Many people in San Diego are in the position of choosing a successor trustee for their living trust or they may be beneficiaries of a trust and wonder if the trustee is managing or distributing their inheritances properly. Generally the trustee must administer the trust according to the terms of the trust and the California Probate Code. Here are some of the duties of a trustee of an irrevocable trust in California.
Duty of Loyalty. The trustee must administer the trust in the best interest of the beneficiaries, not using the power to the detriment of any beneficiary.
Duty of Impartiality. Similarly, the trustee must treat all beneficiaries the same, not favor one over another or if the trustee is also a beneficiary, giving himself or herself favor.
Duty to Avoid Conflicts of Interest. The trustee must avoid situations where the trust’s interests and the trustee’s interests conflict. These situations may arise when a beneficiary owns property in which the trust also has an interest or when a trustee wants to purchase a trust asset.
Duty to Control and Preserve Trust Property and Make the Trust Assets Productive. The trustee has an obligation to identify the trust assets and preserve them so they are not dissipated or lost. A trustee also has a duty to make sure the assets are invested wisely.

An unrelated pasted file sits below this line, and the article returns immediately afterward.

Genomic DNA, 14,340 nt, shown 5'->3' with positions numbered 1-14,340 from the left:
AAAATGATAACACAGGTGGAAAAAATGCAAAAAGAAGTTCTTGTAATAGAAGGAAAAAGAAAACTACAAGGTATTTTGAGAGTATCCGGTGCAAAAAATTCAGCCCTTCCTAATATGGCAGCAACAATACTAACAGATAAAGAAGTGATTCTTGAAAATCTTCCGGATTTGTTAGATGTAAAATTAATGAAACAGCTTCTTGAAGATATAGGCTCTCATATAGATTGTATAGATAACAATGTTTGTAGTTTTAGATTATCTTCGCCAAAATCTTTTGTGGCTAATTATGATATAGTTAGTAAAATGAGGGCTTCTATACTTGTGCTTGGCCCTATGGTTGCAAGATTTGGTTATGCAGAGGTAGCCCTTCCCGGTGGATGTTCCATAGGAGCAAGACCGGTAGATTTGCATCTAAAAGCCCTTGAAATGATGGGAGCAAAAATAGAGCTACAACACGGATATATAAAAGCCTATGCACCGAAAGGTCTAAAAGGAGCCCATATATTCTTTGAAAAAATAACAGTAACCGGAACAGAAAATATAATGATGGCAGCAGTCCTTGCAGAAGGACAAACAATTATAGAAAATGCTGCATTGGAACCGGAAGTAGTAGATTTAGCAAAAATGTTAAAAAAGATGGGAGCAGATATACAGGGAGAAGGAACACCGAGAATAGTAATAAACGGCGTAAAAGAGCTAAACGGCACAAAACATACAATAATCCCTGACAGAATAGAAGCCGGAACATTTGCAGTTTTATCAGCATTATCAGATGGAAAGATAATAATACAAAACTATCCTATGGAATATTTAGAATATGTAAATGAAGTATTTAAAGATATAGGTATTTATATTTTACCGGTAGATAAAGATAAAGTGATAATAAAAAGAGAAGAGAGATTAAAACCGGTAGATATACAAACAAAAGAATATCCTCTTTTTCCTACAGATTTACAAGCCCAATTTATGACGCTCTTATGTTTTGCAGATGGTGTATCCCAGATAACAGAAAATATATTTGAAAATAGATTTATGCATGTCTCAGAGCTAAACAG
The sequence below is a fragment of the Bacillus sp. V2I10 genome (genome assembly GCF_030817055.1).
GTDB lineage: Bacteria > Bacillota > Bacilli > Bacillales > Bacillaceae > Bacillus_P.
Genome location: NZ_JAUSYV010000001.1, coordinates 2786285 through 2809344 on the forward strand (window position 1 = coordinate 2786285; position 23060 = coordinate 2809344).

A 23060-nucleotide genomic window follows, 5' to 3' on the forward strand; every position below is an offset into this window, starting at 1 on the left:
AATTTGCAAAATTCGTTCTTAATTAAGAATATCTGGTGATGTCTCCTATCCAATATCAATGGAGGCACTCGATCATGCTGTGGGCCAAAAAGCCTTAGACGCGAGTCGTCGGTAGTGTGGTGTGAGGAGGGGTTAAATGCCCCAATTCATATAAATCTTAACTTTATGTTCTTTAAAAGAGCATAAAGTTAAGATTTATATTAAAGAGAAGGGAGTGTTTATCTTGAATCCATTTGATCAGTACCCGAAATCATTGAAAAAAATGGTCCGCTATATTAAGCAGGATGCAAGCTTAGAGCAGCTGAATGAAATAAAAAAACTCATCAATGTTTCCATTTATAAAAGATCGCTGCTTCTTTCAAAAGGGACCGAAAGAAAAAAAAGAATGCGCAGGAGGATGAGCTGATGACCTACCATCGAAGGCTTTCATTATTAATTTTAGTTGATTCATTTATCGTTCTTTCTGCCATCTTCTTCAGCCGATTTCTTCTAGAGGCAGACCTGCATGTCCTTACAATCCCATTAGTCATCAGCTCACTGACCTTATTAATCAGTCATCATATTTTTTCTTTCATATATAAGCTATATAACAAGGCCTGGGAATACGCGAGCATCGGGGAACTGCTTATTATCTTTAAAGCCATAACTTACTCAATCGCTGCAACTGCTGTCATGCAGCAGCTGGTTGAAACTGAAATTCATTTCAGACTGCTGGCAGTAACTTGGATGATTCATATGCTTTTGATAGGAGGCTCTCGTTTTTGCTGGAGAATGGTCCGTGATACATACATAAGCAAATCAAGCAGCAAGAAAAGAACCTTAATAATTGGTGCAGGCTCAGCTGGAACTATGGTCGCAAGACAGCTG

Duty to Report and Account to Beneficiaries. The Trustee must keep the beneficiaries informed about the trust administration. The trustee must also prepare statements regarding the assets and financial transactions of the trust to the beneficiaries upon request and at least annually if not requested.
These are just some of the duties of a trustee in California. For more general information, read our article on trust administration. If you need information about your specific situation, contact us at Law Office of Scott C. Soady, A Professional Corporation for a complimentary consultation. We handle trust administration, representing trustees and beneficiaries throughout San Diego County.